[Court of] The TEMPORAL GOVERNMENT. [Common Council.]377

[Court of] The TEMPORAL GOVERNMENT. [Common Council.]

"Whence we may gather, the Value the Citizens set upon their Freedoms; and how they were given underhand, and gotten often by Stealth, without the Consent and Allowance of the whole Commons; and that the Seal was kept in private Hands, and too much at the Command of the Aldermen, or some of them."

The Year after this, they petitioned again, as follows.

A Petition exhibited to the Maior and Aldermen by the Commonalty.


"ON Friday, next before the Feast of St. Nicolas, in the 6th Year of King Edward, the Son of King Edward, were gathered together at Gyhald, London John de Gisors, Maior, and many Aldermen and honest Men of the City of every Trade. Who came to treat upon certain Articles and Businesses for the whole Commonalty; and shewed certain Grievances following to the said Maior and Aldermen. Upon which they propounded certain Articles ordained for the common Profit, requiring that for the Remainder they be firmly observed."

Other Petitions of the Commonalty to the Maior, &c.

Lib. Horn. fo. 427.

"First of all, that firm Peace and good Concord be nourished and preserved in a neighbourly Unity through the whole City."

" Also, For that many Fellow Citizens of the said City, whose Counsel and Assistance is always necessary to maintain the same City, are by reason of their juvenile Age, less sufficiently instructed, as to the Laws and Liberties, and ancient Customs of the City; it is agreed, that such Liberties, Usages, and Customs, as concerning those which belong to the Offices of divers Bailiffs, as well within the City as in the Gates of the same; and also the Statutes and Manners, whereby divers Trades, as well those of Merchants or Workmen, ought to be regulated; be, according to Right, enrolled in some certain Register; and be read once or twice every Year, in a common Assembly: And for the time to come it be not denied to the Citizens, that are minded, to have a Transcript thence, or an Inspection."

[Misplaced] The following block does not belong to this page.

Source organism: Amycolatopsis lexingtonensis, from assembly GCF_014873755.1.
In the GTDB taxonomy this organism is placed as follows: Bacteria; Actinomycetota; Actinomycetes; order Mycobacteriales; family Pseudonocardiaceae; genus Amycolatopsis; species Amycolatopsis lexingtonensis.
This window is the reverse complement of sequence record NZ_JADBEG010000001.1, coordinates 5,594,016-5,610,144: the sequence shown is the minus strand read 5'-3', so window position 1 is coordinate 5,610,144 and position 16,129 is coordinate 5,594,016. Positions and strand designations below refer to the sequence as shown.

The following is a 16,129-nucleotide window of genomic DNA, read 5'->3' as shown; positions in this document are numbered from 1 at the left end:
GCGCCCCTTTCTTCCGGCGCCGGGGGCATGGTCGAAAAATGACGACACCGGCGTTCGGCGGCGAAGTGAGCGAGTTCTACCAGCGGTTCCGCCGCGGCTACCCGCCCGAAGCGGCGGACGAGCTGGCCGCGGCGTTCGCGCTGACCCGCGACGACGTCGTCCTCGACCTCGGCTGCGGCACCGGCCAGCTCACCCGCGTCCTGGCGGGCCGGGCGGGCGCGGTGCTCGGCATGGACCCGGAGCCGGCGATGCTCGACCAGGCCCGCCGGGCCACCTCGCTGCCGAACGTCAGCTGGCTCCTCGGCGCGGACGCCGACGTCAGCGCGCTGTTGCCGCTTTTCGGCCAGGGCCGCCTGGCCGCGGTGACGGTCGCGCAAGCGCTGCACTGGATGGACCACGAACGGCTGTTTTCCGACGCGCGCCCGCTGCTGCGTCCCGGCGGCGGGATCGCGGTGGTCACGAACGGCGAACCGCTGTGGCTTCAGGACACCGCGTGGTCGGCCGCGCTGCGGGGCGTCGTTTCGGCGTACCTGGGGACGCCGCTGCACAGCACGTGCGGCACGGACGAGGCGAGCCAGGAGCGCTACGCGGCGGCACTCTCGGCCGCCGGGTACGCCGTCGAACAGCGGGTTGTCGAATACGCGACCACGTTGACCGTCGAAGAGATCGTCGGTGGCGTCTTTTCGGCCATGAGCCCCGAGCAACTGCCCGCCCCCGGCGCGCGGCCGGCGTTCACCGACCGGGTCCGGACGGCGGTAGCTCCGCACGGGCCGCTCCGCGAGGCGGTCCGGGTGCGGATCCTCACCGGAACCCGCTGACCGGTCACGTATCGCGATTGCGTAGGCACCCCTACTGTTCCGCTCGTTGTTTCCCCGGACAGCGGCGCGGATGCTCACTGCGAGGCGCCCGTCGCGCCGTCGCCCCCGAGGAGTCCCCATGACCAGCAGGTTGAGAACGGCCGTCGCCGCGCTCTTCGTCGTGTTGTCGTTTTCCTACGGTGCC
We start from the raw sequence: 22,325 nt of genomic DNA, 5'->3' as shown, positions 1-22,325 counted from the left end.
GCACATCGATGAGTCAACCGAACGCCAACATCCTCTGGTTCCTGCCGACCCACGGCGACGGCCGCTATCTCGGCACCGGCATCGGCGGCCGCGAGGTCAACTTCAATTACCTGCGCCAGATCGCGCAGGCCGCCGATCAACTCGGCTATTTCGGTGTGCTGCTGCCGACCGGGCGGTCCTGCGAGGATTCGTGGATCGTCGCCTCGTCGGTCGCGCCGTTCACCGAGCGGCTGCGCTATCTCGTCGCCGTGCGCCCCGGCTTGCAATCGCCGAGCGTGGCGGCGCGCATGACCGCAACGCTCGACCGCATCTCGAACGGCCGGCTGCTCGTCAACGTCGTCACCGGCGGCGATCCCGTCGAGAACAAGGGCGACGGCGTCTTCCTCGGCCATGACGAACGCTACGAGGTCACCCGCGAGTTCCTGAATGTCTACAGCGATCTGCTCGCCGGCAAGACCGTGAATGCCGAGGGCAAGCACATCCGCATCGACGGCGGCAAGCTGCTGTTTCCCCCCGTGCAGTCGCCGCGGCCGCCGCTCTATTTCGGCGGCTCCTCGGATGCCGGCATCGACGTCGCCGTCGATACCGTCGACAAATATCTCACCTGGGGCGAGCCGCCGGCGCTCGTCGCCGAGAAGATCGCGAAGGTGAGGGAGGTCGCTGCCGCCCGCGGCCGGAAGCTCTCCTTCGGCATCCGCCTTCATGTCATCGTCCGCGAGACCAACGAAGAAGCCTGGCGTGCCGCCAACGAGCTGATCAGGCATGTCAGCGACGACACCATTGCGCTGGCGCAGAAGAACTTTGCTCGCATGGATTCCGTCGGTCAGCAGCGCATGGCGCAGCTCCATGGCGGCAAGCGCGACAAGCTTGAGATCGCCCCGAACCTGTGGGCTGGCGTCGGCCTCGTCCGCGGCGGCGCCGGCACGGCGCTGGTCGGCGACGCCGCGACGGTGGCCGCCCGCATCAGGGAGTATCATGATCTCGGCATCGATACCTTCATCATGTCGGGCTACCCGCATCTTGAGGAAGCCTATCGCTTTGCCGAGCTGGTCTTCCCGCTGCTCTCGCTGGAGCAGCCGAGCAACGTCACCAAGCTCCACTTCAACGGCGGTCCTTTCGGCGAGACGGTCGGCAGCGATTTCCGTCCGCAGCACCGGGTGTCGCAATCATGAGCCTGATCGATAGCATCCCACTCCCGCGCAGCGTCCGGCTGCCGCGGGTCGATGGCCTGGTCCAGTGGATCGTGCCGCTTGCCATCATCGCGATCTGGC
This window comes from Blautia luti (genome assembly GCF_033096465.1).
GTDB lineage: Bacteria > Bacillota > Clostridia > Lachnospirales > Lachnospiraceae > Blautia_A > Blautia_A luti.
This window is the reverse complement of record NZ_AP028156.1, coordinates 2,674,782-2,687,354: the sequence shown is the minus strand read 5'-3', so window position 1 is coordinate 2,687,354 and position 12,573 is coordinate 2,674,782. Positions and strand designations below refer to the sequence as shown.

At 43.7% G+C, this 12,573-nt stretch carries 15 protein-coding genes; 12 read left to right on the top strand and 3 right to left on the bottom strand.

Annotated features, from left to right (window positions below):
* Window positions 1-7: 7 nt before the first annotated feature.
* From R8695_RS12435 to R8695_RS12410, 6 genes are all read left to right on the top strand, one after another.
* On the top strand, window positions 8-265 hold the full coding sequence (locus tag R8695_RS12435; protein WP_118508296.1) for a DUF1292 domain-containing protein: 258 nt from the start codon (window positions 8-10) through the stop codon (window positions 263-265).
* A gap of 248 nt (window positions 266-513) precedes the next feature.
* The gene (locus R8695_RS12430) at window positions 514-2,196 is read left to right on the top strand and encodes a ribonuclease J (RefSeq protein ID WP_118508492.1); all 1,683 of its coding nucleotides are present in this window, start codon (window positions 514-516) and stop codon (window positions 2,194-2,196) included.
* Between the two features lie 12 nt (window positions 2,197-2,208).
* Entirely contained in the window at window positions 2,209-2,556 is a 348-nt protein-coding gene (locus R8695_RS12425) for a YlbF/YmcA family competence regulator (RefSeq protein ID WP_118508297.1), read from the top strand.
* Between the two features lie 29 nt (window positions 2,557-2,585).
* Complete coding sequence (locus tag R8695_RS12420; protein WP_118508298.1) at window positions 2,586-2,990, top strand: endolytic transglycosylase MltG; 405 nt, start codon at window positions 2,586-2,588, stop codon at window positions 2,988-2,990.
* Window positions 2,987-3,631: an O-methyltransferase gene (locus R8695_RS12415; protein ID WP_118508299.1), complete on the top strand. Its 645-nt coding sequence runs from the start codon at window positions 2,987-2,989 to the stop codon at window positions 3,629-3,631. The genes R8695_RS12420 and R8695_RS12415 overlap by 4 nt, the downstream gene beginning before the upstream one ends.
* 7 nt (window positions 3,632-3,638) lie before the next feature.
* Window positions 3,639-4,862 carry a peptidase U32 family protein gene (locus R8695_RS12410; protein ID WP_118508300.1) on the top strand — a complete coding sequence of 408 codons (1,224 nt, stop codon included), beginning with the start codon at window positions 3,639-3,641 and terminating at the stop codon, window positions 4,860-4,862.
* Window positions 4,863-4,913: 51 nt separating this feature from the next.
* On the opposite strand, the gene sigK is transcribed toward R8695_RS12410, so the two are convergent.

" And also, that every Alderman, in the Terms accustomed in the City, hold their Wardmotes, and do more diligently such things which are incumbent upon their Duties, as they are more firmly tied by the Bond of their Oath, under pain of Degradation from the Office of Alderman."

" Also, for that the Sheriffs, Aldermen, and Serjeants, by Authority of their Bailivery, do not desist to make Extortions and Forfeitures, not to be suffered, without Consideration or Judgment of the Maior and Aldermen, upon divers that bring Victuals to the City: And also, where they, the said Bailiffs, ought to do speedy Right to all complaining before them, according to the Laws and Customs of the said City, the said Bailiffs, for Malice and Covetousness, are found so remiss and impotent to do Right and Justice, that scarce any can be dispatched before them in due manner: So that now no small murmuring ariseth anew in the People of the City; and a manifold Scandal beginneth thence to hang over us: It is agreed, that the said Maior and Aldermen more diligently enquire upon these Grievances; and that they provide a seasonable Remedy hereupon, as is fit."